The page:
AI Chip Trims Energy Budget Back by 99+ Percent

AI Chip Trims Energy Budget Back by 99+ Percent

Neural networks that imitate the workings of the human brain now often generate art, power computer vision, and drive many more applications. Now a neural network microchip from China that uses photons instead of electrons, dubbed Taichi, can run AI tasks as well as its electronic counterparts with a thousandth as much energy, according to a new study.

AI typically relies on artificial neural networks in applications such as analyzing medical scans and generating images. In these systems, circuit components called neurons—analogous to neurons in the human brain—are fed data and cooperate to solve a problem, such as recognizing faces. Neural nets are dubbed “deep“ if they possess multiple layers of these neurons.

“Optical neural networks are no longer toy models. They can now be applied in real-world tasks.” —Lu Fang, Tsinghua University, Beijing

As neural networks grow in size and power, they are becoming more energy hungry when run on conventional electronics. For instance, to train its state-of-the-art neural network GPT-3, a 2022 Nature study suggested OpenAI spent US $4.6 million to run 9,200 GPUs for two weeks.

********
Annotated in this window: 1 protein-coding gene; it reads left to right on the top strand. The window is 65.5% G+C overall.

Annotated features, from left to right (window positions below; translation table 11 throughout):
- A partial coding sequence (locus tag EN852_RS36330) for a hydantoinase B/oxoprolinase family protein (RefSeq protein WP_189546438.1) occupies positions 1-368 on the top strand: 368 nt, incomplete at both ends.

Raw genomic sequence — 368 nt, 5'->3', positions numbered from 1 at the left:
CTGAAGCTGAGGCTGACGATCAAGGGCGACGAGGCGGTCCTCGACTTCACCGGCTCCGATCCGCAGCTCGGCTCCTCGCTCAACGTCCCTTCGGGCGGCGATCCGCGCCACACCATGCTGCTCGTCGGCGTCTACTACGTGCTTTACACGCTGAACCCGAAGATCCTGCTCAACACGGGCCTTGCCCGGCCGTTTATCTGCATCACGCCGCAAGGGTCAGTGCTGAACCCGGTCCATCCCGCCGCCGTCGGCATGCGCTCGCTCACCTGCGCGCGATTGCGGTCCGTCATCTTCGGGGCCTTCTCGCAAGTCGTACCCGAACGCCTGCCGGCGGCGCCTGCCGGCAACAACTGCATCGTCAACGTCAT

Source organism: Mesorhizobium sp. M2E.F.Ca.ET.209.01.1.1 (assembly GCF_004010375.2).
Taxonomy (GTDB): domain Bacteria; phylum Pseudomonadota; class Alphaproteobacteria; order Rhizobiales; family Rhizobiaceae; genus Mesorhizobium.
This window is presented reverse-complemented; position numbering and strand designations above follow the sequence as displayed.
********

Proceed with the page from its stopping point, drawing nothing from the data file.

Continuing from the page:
The drawbacks of electronic computing have led some researchers to investigate optical computing as a promising foundation for next-generation AI. This photonic approach uses light to perform computations more quickly and with less power than an electronic counterpart.

Now scientists at Tsinghua University in Beijing and the Beijing National Research Center for Information Science and Technology have developed Taichi, a photonic microchip that can perform as well as electronic devices on advanced AI tasks while proving far more energy efficient.

“Optical neural networks are no longer toy models,” says Lu Fang, an associate professor of electronic engineering at Tsinghua University. “They can now be applied in real-world tasks.”

How does an optical neural net work?

Two strategies for developing optical neural networks either scatter light in specific patterns within the microchips, or get light waves to interfere with each other in precise ways inside the devices. When input in the form of light flows into these optical neural networks, the output light encodes data from the complex operations performed within these devices.

Both photonic computing approaches have significant advantages and disadvantages, Fang explains. For instance, optical neural networks that rely on scattering, or diffraction, can pack many neurons close together and consume virtually no energy. Diffraction-based neural nets rely on the scattering of light beams as they pass through optical layers that represent the network’s operations. One drawback of diffraction-based neural nets, however, is that they cannot be reconfigured. Each string of operations can essentially only be used for one specific task.

Taichi boasts 13.96 million parameters.

In contrast, optical neural networks that depend on interference can readily be reconfigured….

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The post “AI Chip Trims Energy Budget Back by 99+ Percent” by Charles Q. Choi was published on 04/12/2024 by